The Ey Exhibition: Cezanne is organised by Tate Modern and Art Institute of Chicago, having been curated by Natalia Sidlina (curator) International Art, Tate Modern, Gloria Groom (Chair), David & Mary Green (curator) Painting & Sculpture of Europe, Caitlin Haskell, Gary C and Comer (curator) Modern & Contemporary Art, Art Institute of Chicago, and Michael Raymond (Assistant curator) Int’l Art, Tate Modern.
The book that accompanies this outstanding exhibition is a gem for any coffee table and promises to evoke the sensory richness and ambitions of this much loved French painter’s work in print through the various perspectives of art historians, conservation scientists and a host of renowned contemporary artists. Showcasing a selection of iconic works, it highlights the artist’s key themes, not only celebrating Cezanne’s work, but also his life. Contributions can be found by Etel Annan, Phyllida Barlow, Paul Chan, Julia Fish, Ellen Gallagher, Lubaina Himid, Kerry Jame Marshall, Rodney McMillian, Laura Owens and Lucy Tuymans.
Artists & Writers on Cezanne – Quotes
‘In moments of doubt, when I was still searching for myself, frightened sometimes by my discoveries, I thought: ‘If Cezanne is right, I am right’; because I knew that Cezanne made no mistakes’
Henri Matisse (1869 – 1954), French visual artist, draughtsman, printmaker & sculptor, known for his particular use of colour and fluidity in draughtsmanship
Periods: Fauvism, Impressionism, Modern art, Post-Impressionism, Modernism, Neo-Impressionism
’With Cezanne, fruits cease entirely to be edible, they become such very real things, so simply indestructible in their obstinate presence
Rainer Maria Rilke (1875 – 1926), an Austrian poet & novelist, widely recognised as one of the most lyrically intense German-language poets in verse and prose, influenced by Nietzsche
‘(Cezanne) cannot put two touches of colour onto a canvas without its being already an achievement
Pierre-Auguste Renoir (1841 – 1919), a French artist, leading painter in the development of Impressionist style, celebrating beauty and feminine sensuality
Periods: Impressionism, Modern art
‘He has been one of the three or four powerful artists who have affected me like a thunderstorm, like some great event.’
Paula Modersohn-Becker (1876 – 1907), a German painter, known for intensity, blunt, unapologetic humanity in her work
Period: Expressionism, late 19th & early 20th century
‘Cezanne was my one and only master. It was the same for all of us _ he was like our father. It was he who protected us. Cezanne’s influence gradually flooded everything.’
Pablo Picasso (1881 – 1973), a Spanish painter, sculptor, printmaker, ceramicist & theatre designer
Periods: Cubism, Surrealism, Modern art, Picasso’s Blue Period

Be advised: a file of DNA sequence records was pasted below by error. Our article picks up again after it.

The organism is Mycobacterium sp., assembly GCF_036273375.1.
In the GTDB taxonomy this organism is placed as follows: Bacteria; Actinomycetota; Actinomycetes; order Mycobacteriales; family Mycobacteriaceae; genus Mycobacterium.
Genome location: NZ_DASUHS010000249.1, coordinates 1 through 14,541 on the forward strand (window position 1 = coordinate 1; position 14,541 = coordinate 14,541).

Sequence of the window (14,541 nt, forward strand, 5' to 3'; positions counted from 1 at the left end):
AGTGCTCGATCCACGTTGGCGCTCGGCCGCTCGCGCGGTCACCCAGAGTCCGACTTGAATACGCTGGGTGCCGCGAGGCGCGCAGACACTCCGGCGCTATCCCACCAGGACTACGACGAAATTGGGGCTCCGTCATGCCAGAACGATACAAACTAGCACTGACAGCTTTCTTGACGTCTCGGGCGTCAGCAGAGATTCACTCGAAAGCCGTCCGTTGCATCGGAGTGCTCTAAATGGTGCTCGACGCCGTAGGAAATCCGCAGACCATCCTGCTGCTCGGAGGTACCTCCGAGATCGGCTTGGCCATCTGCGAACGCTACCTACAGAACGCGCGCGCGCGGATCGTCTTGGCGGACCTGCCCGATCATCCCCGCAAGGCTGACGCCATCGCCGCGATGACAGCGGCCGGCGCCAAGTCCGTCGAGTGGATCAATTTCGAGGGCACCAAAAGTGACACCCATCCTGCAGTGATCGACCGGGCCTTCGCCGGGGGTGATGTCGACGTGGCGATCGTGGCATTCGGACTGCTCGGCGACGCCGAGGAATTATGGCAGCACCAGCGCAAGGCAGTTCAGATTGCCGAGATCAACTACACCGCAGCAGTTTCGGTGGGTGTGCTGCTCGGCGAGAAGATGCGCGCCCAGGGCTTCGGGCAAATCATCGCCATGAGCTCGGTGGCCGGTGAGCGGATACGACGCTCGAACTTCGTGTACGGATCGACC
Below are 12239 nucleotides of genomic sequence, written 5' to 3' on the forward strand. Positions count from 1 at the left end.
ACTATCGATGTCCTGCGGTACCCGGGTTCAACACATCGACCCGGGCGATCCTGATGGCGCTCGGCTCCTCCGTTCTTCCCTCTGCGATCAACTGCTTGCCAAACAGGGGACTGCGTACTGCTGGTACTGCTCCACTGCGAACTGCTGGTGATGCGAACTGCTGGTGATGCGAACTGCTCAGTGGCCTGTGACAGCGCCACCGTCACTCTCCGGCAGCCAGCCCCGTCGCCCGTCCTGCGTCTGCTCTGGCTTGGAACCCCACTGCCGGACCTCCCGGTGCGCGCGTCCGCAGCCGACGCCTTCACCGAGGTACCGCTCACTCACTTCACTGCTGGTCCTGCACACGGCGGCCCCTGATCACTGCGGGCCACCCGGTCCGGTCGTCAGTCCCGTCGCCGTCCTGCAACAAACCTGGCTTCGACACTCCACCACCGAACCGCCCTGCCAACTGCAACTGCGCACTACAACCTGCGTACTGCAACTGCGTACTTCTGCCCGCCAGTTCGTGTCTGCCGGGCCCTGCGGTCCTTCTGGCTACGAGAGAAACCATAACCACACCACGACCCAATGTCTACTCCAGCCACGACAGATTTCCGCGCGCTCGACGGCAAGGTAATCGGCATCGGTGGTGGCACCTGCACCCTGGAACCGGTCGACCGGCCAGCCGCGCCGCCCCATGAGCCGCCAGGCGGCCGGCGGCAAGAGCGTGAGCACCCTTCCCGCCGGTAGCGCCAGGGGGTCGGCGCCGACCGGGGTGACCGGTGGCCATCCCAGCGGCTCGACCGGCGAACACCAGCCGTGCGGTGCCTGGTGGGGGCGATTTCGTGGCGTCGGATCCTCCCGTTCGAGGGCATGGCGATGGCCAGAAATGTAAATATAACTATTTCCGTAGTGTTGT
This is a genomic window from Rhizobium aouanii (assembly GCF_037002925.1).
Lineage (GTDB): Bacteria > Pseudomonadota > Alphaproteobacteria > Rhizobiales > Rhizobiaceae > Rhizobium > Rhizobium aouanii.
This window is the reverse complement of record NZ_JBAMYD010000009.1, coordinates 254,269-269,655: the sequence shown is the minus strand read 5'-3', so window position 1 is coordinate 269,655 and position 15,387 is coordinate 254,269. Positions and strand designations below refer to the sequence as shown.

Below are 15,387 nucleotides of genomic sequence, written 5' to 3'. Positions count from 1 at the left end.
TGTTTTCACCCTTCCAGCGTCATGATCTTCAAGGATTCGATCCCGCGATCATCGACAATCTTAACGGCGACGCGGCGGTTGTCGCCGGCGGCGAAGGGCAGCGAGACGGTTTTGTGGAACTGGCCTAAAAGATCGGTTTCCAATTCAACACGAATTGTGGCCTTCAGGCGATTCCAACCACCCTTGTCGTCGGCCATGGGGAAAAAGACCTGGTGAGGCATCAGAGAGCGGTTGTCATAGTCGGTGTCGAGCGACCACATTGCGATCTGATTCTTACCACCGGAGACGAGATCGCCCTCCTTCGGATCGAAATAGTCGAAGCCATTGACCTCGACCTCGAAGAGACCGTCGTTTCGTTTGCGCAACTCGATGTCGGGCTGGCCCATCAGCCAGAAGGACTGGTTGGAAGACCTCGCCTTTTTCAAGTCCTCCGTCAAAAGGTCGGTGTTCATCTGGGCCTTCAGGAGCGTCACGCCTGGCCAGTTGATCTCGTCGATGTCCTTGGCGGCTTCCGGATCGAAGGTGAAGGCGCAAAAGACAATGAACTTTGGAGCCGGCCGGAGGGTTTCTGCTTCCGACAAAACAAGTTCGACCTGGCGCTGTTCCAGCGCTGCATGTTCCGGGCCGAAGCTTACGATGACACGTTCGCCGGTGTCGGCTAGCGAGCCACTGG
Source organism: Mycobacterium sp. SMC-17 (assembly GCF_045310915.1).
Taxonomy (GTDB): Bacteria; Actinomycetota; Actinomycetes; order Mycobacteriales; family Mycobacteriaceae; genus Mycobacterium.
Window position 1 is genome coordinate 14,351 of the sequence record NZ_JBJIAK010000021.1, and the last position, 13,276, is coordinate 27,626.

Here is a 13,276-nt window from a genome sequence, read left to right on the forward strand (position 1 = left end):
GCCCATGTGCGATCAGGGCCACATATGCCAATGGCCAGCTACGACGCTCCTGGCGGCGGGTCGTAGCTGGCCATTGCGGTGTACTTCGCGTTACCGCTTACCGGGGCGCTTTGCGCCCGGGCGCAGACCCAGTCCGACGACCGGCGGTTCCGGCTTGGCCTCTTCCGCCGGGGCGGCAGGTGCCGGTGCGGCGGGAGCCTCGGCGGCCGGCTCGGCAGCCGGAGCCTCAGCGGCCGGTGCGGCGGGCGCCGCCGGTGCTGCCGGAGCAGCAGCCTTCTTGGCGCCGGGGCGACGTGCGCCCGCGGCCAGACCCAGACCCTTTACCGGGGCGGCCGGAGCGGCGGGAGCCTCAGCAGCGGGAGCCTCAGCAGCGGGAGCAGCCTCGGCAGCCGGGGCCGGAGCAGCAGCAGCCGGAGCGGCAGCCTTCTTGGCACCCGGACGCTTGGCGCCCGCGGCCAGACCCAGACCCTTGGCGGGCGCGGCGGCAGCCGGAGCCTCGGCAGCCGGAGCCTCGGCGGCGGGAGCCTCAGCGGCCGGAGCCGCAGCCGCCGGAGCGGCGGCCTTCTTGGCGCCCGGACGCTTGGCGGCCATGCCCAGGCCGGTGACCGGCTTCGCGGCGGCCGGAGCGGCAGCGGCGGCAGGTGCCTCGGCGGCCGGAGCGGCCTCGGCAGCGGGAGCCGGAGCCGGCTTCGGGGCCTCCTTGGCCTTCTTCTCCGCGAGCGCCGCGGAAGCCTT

‘Cezanne made a living out of a teacup, or rather, in a teacup he recognised the existence of something alive. He raised still life to such a point that it ceased to be inanimate.’
Wassily Kandinsky (1866 – 1944), a Russian Painter and art theorist, generally credited as one of the pioneers of abstraction in Western art, after Hilma and Klint
Periods: Expressionism, Modern art, Der Blaue Reiter, Abstract art
‘His work is everything, I had to rethink everything. There is a battle to be fought against much of what we knew, what we tended to respect, admire & love’
Georges Braque (1882 – 1963), a French painter, collagist, draughtsman, printmaker & sculptor
Periods: Cubism, Modern art, Fauvism, Analytical Cubism
‘Cezanne’s paintings are still extraordinarily radical things. Seeing them in real life, it’s clear how integral the process of painting is to the build-up of the internal space within the painting. The experience of looking at them stays with you.’
Michael Armitage (*1984 Kenya), British artist & author, working between London & Nairobi, designer of a new £1 coin for the UK, to be released in 2023
’The most astonishing thing of all was that Cezanne had envisioned this situation of abstraction from his inside body, in his fingertips, when there was no such thing yet. This was just about being out there, recording what he was looking at so hard that he saw through and past things to a work of charismatic change, where all that was solid really did melt into air…’
Amy Sillman (*1955), an American New-York based artist, known for process-based paintings, moving between abstraction & figuration, engaging non-traditional media including animation, zines and installation
Periods: Contemporary art
‘I believe that painting is over. There is nowhere to go. I don’t mean Picasso, but after Cezanne. He went to the brink of what could be done.’
Robert Bresson (1901 – 1999), the French filmmaker, contributed greatly to the art of cinema, his work was regarded as a minimalist film
River Taxi – Uber Boat on the Thames
The Uber Boat by Thames Clippers has 24 piers along London’s main river to allow for some great sightseeing, hopping on and off to see some of its world-famous landmark museums and exploring the greatest tourist attractions. Between Barking Riverside Thames in the East and Putney Pier in the West, just like the tube, its routes are divided into zones and lines. All the boats have wheelchair and pram access and you can even take your bike for free. However, these three piers do not have wheelchair/pram access: Cadogan, London Bridge City & Wandsworth Riverside Quarter. Check their webpage for prices & timetables (thamesclippers.com)
The full route on the Thames, from East to West London, stops at the following piers:
Barking Riverside > Woolwich (Royal Arsenal) > Royal Wharf > North Greenwich (near The O2 Arena) > Greenwich > Masthouse Terrace > Greenland (Surrey Quays) > Doubletree Docklands
Canary Wharf > Tower > London Bridge City > Bankside > Blackfriars > Embankment > Westminster > London Eye (Waterloo) > Millbank > Vauxhall (St. George Wharf) > Battersea Power Station
Cadogan > Chelsea Harbour > Plantation Wharf > Wandsworth Riverside Quarter > Putney